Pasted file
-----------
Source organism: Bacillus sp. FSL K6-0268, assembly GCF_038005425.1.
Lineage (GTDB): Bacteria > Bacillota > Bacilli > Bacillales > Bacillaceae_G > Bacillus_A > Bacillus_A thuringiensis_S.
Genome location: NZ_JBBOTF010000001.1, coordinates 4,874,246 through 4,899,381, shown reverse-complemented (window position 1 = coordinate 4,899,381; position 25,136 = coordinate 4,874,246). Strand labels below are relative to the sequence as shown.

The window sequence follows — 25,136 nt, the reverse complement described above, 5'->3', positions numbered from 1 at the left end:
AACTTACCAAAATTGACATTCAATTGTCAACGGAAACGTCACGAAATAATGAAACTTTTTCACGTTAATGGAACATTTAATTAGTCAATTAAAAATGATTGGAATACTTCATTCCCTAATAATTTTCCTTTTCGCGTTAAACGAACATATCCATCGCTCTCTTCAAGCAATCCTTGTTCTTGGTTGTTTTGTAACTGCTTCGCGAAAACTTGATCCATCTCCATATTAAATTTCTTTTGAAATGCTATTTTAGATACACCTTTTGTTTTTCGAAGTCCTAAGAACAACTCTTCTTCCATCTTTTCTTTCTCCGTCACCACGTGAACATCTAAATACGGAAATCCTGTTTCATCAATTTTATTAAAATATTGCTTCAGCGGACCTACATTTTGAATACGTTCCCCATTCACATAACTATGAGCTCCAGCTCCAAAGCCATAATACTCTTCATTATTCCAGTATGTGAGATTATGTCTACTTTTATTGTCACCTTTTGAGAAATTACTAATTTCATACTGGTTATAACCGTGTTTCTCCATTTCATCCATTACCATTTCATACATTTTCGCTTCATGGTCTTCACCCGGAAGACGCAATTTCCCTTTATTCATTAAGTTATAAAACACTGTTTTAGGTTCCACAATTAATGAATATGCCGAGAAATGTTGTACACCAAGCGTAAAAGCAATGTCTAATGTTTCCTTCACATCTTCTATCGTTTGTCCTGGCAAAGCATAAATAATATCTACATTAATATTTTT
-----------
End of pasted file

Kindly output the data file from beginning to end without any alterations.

Source organism: Bacillus sp. FSL K6-0268, assembly GCF_038005425.1.
Lineage (GTDB): Bacteria > Bacillota > Bacilli > Bacillales > Bacillaceae_G > Bacillus_A > Bacillus_A thuringiensis_S.
Genome location: NZ_JBBOTF010000001.1, coordinates 4,874,246 through 4,899,381, shown reverse-complemented (window position 1 = coordinate 4,899,381; position 25,136 = coordinate 4,874,246). Strand labels below are relative to the sequence as shown.

The window sequence follows — 25,136 nt, the reverse complement described above, 5'->3', positions numbered from 1 at the left end:
AACTTACCAAAATTGACATTCAATTGTCAACGGAAACGTCACGAAATAATGAAACTTTTTCACGTTAATGGAACATTTAATTAGTCAATTAAAAATGATTGGAATACTTCATTCCCTAATAATTTTCCTTTTCGCGTTAAACGAACATATCCATCGCTCTCTTCAAGCAATCCTTGTTCTTGGTTGTTTTGTAACTGCTTCGCGAAAACTTGATCCATCTCCATATTAAATTTCTTTTGAAATGCTATTTTAGATACACCTTTTGTTTTTCGAAGTCCTAAGAACAACTCTTCTTCCATCTTTTCTTTCTCCGTCACCACGTGAACATCTAAATACGGAAATCCTGTTTCATCAATTTTATTAAAATATTGCTTCAGCGGACCTACATTTTGAATACGTTCCCCATTCACATAACTATGAGCTCCAGCTCCAAAGCCATAATACTCTTCATTATTCCAGTATGTGAGATTATGTCTACTTTTATTGTCACCTTTTGAGAAATTACTAATTTCATACTGGTTATAACCGTGTTTCTCCATTTCATCCATTACCATTTCATACATTTTCGCTTCATGGTCTTCACCCGGAAGACGCAATTTCCCTTTATTCATTAAGTTATAAAACACTGTTTTAGGTTCCACAATTAATGAATATGCCGAGAAATGTTGTACACCAAGCGTAAAAGCAATGTCTAATGTTTCCTTCACATCTTCTATCGTTTGTCCTGGCAAAGCATAAATAATATCTACATTAATATTTTT